anonymous
  • anonymous
You bring a negatively charged rubber rod close to a grounded conductor without touching it. Then you disconnect the ground. What is the sign of the charge on the conductor after you remove the charged rod?
Physics
  • Stacey Warren - Expert brainly.com
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SOLVED
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katieb
  • katieb
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anonymous
  • anonymous
|dw:1327077983996:dw|
anonymous
  • anonymous
so positve
anonymous
  • anonymous
sweet dude...thanks a ton

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anonymous
  • anonymous
http://regentsprep.org/Regents/physics/phys03/aeleclab/induct.htm
anonymous
  • anonymous
"Electroscope ends up oppositely charged to the object used to charge it."
anonymous
  • anonymous
options are, negative, positive, no charge, and cannot be determined from given information
anonymous
  • anonymous
cannot be determined from given information because we don't know initial state of conducter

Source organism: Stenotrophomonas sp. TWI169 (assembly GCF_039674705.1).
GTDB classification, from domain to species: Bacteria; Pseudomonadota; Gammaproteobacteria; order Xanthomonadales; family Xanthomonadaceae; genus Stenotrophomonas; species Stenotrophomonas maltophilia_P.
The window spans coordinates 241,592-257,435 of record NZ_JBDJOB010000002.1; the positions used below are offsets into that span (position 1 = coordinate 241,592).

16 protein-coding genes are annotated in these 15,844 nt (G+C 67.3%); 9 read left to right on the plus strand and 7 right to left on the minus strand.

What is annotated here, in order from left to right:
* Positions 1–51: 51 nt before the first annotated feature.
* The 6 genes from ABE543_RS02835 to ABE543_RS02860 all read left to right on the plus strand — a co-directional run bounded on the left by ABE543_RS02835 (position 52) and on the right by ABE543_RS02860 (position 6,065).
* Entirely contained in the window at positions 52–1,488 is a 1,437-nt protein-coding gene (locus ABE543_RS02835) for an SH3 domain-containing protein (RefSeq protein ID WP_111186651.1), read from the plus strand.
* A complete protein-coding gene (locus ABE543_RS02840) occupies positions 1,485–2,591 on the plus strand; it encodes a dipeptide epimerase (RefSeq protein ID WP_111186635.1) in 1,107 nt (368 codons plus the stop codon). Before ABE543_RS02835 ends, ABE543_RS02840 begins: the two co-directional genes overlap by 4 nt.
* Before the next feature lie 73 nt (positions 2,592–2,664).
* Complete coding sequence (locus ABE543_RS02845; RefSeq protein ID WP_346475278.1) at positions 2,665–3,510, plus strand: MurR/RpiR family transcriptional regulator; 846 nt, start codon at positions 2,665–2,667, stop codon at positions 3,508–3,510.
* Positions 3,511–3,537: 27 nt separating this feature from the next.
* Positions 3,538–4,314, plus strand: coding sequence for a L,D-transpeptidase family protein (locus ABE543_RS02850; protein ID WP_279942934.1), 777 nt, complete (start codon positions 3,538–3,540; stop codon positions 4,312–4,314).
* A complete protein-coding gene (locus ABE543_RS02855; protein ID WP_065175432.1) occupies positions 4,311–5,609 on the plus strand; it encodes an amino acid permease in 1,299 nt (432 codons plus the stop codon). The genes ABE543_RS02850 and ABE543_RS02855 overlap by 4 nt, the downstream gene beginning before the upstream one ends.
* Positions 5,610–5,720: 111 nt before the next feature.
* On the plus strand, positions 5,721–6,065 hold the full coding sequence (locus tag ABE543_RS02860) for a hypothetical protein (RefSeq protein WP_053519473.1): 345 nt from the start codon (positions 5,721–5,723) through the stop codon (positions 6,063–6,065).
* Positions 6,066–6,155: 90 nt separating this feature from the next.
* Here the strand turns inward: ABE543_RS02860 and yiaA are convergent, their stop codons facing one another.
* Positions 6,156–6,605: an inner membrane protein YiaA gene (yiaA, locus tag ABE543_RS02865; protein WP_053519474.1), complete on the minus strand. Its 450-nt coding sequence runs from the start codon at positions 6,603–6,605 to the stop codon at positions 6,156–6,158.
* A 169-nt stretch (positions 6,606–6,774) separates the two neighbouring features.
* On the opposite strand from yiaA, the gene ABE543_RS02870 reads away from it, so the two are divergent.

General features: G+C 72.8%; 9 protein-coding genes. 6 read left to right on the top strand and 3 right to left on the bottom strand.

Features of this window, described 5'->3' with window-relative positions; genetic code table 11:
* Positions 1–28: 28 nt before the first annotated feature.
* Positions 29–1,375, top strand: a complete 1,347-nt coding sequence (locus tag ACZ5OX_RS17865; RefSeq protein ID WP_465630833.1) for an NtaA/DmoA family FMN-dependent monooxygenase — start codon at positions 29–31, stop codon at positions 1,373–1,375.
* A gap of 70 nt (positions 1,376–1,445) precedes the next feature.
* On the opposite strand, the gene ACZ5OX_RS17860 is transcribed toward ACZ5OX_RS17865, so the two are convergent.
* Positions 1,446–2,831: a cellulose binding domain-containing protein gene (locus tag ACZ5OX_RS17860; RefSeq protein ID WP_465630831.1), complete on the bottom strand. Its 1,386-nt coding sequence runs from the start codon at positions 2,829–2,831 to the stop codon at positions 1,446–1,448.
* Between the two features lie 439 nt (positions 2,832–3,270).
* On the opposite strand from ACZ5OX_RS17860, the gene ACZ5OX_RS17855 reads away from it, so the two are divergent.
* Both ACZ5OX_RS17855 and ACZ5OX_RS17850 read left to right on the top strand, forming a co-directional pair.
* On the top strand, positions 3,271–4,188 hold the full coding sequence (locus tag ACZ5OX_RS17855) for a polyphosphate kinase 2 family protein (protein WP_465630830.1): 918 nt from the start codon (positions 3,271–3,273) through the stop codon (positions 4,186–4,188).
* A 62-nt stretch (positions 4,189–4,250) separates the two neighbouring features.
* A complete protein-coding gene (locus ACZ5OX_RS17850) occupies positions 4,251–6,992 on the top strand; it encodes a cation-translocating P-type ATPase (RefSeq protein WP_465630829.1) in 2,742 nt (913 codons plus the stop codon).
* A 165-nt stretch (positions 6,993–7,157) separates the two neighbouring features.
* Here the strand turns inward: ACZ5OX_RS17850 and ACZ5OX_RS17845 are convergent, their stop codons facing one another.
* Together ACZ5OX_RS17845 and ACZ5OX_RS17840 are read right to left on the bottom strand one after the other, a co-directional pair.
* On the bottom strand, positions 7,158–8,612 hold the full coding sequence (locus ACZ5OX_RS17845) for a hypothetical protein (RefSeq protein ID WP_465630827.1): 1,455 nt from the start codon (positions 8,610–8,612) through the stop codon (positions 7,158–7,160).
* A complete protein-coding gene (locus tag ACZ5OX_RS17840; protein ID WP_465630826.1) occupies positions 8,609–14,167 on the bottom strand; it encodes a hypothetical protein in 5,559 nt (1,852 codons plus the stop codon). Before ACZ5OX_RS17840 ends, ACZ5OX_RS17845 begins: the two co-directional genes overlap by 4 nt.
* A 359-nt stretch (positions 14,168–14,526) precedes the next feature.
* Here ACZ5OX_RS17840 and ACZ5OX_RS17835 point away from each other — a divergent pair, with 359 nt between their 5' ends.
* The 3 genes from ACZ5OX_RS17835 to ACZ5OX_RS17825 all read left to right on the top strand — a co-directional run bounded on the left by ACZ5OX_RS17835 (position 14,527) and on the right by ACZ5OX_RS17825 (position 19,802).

anonymous
  • anonymous
i got a question added to it cause i got one wrong...u care to do another if i make the post?
anonymous
  • anonymous
sure, why not
JamesJ
  • JamesJ
This is classic example of induction. To see others in action, watch this beginning around minute 7: http://ocw.mit.edu/courses/physics/8-02-electricity-and-magnetism-spring-2002/video-lectures/lecture-1-what-holds-our-world-together/
anonymous
  • anonymous
This animation is good too http://www.physicsclassroom.com/mmedia/estatics/isop.gif
JamesJ
  • JamesJ
Nice
JamesJ
  • JamesJ
@sonofa: following up from the conversation on your other question, the answer here is the change in charge on the conductor is positive. It has to be, because the charge induced in the conductor is positive, as per the original diagram imran drew.
anonymous
  • anonymous
excellent
JamesJ
  • JamesJ
meet me in chat for a minute

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